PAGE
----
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You can add cooked and mased carrot to you sauce, or bind it with a roux maye with 2 tbs. olive oil, and 2 tbs. flour. Season the roux with fresh basil, garlic, saute'd onion, nd oregano, and maybe a bit of rosemary. Thin the roux with your tomato sauce until it forms a paste. Add this to your tomato sauce. It will thicken nicely.

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Old 01-03-2020, 02:59 AM   #9
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Just let it simmer longer. Simmering removes water, thereby reducing the quantity and consistency of the sauce.
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Old 01-03-2020, 11:12 AM   #10
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Just let it simmer longer. Simmering removes water, thereby reducing the quantity and consistency of the sauce.
Like I said...
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Old 01-03-2020, 11:44 AM   #11
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One tome, I got it in my head that I was going to make the best pasta sauce I'd ever made. BI had read multiple recipes, and had heard about the Italian wives who simmered their sauce all day, and how it made the sauce so rich and good. I started my sauce the night before, seasoning it just right. I transfered it to the slow cooker and let it simmer while I slept. When I woke, the house smelled amazing. With great anticipation, I tried the sauce. To my dissapointment, it was very bland. All of those wonderfula aomatic herb and spice flavors had evaporated. This sauce was for a pot luck at work
I reseasoned it and took it to work. When I got there, I again simmered the sauce until linch time. When lunch came, everyone told me how great it smelled. Again it was bland.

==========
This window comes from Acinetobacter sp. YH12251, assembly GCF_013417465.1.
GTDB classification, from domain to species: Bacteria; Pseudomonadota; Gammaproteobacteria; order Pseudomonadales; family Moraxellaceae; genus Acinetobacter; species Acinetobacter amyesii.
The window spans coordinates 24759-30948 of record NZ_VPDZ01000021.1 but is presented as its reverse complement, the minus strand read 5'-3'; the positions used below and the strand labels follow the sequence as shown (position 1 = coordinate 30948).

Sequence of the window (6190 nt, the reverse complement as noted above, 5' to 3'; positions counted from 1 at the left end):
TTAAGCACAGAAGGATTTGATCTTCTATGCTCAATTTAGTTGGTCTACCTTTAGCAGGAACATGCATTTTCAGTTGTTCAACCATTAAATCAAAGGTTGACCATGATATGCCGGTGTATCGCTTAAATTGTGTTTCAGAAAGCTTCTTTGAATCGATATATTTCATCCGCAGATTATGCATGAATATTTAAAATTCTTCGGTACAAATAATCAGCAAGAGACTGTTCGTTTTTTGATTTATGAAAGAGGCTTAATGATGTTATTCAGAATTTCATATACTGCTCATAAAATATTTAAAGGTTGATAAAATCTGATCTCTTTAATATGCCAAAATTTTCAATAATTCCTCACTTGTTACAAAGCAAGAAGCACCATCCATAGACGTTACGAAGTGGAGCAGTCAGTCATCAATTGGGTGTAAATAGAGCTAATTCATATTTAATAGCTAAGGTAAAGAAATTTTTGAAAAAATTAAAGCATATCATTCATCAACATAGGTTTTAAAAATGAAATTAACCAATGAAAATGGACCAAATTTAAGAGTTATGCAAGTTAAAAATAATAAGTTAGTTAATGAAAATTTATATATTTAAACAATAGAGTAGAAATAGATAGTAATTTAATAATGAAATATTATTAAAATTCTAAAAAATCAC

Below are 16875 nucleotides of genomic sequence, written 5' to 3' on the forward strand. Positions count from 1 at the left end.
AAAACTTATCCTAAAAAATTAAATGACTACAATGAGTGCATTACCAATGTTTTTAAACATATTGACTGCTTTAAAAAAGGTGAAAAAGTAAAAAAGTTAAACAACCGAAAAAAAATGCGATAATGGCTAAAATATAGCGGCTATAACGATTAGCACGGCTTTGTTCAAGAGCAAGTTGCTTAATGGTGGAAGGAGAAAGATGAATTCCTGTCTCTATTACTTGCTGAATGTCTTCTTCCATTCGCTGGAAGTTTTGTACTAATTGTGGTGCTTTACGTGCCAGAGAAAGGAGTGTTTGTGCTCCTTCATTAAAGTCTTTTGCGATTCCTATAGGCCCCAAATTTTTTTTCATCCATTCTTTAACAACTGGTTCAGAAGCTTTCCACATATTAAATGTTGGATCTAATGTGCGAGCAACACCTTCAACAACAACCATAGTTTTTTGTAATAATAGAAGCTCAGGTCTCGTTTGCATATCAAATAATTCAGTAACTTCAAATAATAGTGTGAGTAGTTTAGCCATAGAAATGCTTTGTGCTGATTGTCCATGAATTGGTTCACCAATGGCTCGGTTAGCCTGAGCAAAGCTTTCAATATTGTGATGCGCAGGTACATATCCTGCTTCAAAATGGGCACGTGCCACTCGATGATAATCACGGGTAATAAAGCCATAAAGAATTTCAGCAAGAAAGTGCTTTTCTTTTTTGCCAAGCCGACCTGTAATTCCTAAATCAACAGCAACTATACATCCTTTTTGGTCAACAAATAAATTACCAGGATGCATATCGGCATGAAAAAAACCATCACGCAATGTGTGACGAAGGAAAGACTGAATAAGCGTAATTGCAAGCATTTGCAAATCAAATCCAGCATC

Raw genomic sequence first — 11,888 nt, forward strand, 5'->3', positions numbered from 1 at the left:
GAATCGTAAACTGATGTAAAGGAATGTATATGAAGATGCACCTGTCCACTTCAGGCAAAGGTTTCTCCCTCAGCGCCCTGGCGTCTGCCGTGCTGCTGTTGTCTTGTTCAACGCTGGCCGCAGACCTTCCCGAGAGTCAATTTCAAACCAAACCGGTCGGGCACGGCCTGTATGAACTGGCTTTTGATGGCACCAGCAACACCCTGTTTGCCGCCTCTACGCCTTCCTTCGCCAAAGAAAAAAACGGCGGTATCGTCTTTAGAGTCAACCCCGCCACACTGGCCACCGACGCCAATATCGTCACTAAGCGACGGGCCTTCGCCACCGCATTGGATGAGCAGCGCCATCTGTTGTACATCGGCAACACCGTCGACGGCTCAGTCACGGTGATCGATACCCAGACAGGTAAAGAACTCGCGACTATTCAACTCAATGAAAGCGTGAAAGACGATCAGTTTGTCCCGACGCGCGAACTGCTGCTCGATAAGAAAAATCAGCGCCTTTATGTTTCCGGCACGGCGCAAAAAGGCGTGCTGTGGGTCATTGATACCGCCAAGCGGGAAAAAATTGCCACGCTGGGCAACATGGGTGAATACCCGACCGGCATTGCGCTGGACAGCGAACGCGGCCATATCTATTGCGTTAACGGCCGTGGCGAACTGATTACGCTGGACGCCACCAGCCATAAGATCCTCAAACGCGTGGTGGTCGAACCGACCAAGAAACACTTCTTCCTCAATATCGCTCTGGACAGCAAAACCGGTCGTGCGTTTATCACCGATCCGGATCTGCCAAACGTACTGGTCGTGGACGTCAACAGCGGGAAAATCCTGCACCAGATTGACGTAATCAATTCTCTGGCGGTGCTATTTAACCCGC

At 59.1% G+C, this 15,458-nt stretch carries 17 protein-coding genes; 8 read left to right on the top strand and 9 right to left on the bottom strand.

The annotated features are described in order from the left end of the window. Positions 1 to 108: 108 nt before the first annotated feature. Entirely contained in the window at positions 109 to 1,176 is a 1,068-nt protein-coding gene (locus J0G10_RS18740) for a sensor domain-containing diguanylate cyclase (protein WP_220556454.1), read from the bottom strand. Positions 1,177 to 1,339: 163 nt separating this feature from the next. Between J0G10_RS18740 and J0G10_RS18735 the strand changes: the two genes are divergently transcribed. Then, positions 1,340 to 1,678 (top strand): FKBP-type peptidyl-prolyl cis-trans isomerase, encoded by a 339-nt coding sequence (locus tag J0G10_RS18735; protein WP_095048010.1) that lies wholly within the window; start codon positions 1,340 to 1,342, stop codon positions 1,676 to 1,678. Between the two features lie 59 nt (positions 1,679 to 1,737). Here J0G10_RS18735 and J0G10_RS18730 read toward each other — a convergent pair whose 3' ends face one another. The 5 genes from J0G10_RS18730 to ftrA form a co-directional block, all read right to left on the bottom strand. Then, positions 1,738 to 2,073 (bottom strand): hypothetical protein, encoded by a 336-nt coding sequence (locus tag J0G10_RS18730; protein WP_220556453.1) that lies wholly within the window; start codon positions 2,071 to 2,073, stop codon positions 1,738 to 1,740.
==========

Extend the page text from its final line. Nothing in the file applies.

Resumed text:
The moral of this story is that simmering breaks down the fresh tomatoes, and will tenderise the meat. Hoever, herbs and spicrs are best added in the last 20 minutes of cooking time. And remember, some of the flavors must be extracted in hot oil as they are fat soluble.

I have found that after the sauce has the consistancy and flavor you want, placing it in a covered container, and letting it sit in the fridge for a few hours, or overnight, will allow the flavors to blend, giving you an outstanding sauce. So be careful with long simmers. They have their purpose. Just don't cook away the flavor.

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Old 01-03-2020, 12:06 PM   #12
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Some good thoughts here. As GotGarlic mentioned my aim here is to thicken ready to go glass jar sauce (i.e. Rao, Ragu, Classico, etc). Other times I do make it more from scratch (canned san marzano), so some of those tips will certainly help.
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Old 01-03-2020, 12:17 PM   #13
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My initial thoughts were basically what GG recommended.
- Tomato paste
- Cook a little longer with lid off ( make sure to stir and scrape bottom of pot to avoid sticking and burning.

If you used a chunky sauce, taking a small portion out and blending it up, then returning it to the rest of the sauce may help too.
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Old 01-03-2020, 02:06 PM   #14
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I made a pot of sauce just last night and I've never used any thickeners. The longer you cook it with the lid off, the thicker it will become.